As the resident geek in our family, it won’t surprise you to hear that I am occasionally approached by Jocelyn and our kids to provide tech support. Sadly, most of these queries are invariably of the “how do I print from my phone” or “the Sky box stopped working” ilk, and rarely trouble my software skills. So it came as a pleasant surprise when I recently encountered a genuine reason to use .NET, APIs and Docker in support of one of Jocelyn’s craft projects.
Jocelyn has embarked on crocheting a Temperature Blanket throughout 2020. This will consist of 366 squares, one for each day of this leap year, in colours corresponding to the minimum, maximum and average temperatures that we experienced on that day.
And here was the rub – a notable absence of websites that provided these three daily data points for a location close to home. Some sites only had minimum and maximum, but no average. Others considered a “day” to run from, say, 4am to 4am, rather than midnight to midnight, which just isn’t in the spirit of the project. Still others offered the data points she needed, but not for any place close to home.
Here was my opportunity to help and earn some husbandly brownie points! I already had an account for the excellent Dark Sky API, which offers forecast and historical weather data by latitude and longitude. Further, Adam Weiss has made available dark-sky-core, a .NET Standard Nuget Package for accessing this API from .NET code. I fired up Rider, started a new console app, bashed out the following quick function, and proudly presented the desired figures to Mrs Nelson.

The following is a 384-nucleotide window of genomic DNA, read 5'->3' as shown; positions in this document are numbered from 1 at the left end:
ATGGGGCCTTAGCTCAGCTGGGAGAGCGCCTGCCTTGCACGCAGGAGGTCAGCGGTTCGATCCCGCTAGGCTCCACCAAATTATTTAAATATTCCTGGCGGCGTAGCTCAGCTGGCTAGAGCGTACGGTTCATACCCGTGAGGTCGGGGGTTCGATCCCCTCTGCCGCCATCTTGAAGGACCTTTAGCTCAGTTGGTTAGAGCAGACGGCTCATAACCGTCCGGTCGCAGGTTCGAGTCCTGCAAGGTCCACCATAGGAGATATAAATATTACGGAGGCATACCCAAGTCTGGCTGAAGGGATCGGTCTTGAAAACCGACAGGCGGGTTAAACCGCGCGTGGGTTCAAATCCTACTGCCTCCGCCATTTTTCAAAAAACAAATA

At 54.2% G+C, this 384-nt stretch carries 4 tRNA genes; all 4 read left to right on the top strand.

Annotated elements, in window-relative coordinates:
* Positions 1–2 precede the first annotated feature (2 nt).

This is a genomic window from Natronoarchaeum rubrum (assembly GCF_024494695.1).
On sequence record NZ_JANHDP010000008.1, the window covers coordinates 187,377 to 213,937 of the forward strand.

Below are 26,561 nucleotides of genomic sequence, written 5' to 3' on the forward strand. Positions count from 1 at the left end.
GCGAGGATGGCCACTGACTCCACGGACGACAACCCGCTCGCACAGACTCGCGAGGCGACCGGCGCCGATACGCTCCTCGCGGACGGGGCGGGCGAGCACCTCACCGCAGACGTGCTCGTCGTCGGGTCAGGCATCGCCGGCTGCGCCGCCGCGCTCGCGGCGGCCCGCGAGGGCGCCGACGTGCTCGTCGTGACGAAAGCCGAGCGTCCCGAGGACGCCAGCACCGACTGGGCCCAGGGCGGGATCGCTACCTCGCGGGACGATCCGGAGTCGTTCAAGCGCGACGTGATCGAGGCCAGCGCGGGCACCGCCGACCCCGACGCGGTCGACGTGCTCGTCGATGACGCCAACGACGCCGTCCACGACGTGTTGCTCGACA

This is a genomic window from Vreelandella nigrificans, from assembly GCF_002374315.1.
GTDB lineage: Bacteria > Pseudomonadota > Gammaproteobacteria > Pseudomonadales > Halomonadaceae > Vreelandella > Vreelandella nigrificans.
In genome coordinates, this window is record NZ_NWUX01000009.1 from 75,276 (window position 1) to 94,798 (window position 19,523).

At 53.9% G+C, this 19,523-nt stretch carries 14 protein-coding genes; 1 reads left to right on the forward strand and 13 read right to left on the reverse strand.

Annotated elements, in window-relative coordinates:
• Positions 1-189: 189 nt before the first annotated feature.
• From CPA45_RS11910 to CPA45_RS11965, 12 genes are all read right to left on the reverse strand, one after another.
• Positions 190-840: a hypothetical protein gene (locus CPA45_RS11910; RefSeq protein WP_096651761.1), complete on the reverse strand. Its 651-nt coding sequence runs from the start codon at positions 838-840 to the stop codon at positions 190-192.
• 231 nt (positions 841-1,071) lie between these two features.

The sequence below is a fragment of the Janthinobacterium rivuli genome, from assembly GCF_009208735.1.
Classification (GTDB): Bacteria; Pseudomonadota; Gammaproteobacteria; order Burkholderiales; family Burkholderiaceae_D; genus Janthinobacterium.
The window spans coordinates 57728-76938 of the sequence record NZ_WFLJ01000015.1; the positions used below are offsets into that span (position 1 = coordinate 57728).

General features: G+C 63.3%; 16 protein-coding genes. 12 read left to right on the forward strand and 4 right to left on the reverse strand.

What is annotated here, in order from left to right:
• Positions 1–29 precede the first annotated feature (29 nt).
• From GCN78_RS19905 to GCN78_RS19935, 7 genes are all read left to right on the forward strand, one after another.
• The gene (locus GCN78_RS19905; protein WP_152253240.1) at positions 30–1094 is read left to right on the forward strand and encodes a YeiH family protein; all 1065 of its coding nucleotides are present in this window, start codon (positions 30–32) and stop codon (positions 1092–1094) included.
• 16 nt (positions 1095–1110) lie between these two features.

Scope creep inevitably presented itself at this point, as a console application didn’t meet UX requirements.
“That’s great Ian – now can you get it to email me the figures every day?”
Hmm. I didn’t want to get into that, but I could do one better, and make this into a simple self-service dedicated website. I launched a new Rider instance and created a boilerplate ASP.NET website to show the desired temperatures for the preceding 28 days. I added a standard Dockerfile, built and pushed a container image, and deployed it to an Azure App Service Plan. The final touch was to configure a memorable subdomain and so it was that http://blanket.iannelson.uk was born.
The (rough and ready) source code for both the console application and web version can be found on GitHub:
Photos of Jocelyn’s other colourful creations (and the occasional photobomb from our Miniature Schnauzer) can be found on her Instagram profile.